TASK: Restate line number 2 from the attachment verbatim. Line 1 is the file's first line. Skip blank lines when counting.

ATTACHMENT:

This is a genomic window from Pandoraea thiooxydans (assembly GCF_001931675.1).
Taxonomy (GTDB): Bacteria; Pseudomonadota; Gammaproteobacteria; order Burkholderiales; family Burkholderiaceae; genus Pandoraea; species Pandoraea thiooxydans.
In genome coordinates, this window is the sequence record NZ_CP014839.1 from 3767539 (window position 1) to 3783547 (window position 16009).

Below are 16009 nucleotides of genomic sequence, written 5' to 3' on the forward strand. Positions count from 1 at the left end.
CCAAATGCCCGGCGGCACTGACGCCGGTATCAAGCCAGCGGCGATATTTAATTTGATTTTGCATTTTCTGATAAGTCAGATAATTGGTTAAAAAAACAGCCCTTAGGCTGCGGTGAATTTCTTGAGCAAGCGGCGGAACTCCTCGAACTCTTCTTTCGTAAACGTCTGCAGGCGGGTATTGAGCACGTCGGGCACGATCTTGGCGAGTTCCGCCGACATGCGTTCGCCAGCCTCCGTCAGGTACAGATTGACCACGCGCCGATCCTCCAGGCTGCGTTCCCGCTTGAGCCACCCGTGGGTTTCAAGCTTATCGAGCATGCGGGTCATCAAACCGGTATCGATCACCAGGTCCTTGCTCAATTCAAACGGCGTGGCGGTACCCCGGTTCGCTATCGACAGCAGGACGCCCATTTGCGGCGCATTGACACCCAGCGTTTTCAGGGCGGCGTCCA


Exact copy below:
Taxonomy (GTDB): Bacteria; Pseudomonadota; Gammaproteobacteria; order Burkholderiales; family Burkholderiaceae; genus Pandoraea; species Pandoraea thiooxydans.